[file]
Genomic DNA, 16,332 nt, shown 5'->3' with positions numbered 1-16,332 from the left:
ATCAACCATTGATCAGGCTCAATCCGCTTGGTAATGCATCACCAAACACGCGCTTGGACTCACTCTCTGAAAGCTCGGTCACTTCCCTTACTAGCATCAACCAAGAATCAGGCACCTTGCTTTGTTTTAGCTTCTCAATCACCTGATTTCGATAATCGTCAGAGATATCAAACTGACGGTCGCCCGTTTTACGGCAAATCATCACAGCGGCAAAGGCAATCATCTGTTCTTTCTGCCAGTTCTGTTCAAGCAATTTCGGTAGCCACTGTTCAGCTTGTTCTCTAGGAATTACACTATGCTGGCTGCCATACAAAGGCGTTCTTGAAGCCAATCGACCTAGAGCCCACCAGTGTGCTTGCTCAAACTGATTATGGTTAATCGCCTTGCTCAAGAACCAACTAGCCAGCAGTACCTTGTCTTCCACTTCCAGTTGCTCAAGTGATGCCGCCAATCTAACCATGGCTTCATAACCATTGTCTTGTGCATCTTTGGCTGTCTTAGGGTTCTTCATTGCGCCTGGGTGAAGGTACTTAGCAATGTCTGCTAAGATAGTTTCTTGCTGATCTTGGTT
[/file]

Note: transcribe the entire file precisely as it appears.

Genomic DNA, 16,332 nt, shown 5'->3' with positions numbered 1-16,332 from the left:
ATCAACCATTGATCAGGCTCAATCCGCTTGGTAATGCATCACCAAACACGCGCTTGGACTCACTCTCTGAAAGCTCGGTCACTTCCCTTACTAGCATCAACCAAGAATCAGGCACCTTGCTTTGTTTTAGCTTCTCAATCACCTGATTTCGATAATCGTCAGAGATATCAAACTGACGGTCGCCCGTTTTACGGCAAATCATCACAGCGGCAAAGGCAATCATCTGTTCTTTCTGCCAGTTCTGTTCAAGCAATTTCGGTAGCCACTGTTCAGCTTGTTCTCTAGGAATTACACTATGCTGGCTGCCATACAAAGGCGTTCTTGAAGCCAATCGACCTAGAGCCCACCAGTGTGCTTGCTCAAACTGATTATGGTTAATCGCCTTGCTCAAGAACCAACTAGCCAGCAGTACCTTGTCTTCCACTTCCAGTTGCTCAAGTGATGCCGCCAATCTAACCATGGCTTCATAACCATTGTCTTGTGCATCTTTGGCTGTCTTAGGGTTCTTCATTGCGCCTGGGTGAAGGTACTTAGCAATGTCTGCTAAGATAGTTTCTTGCTGATCTTGGTT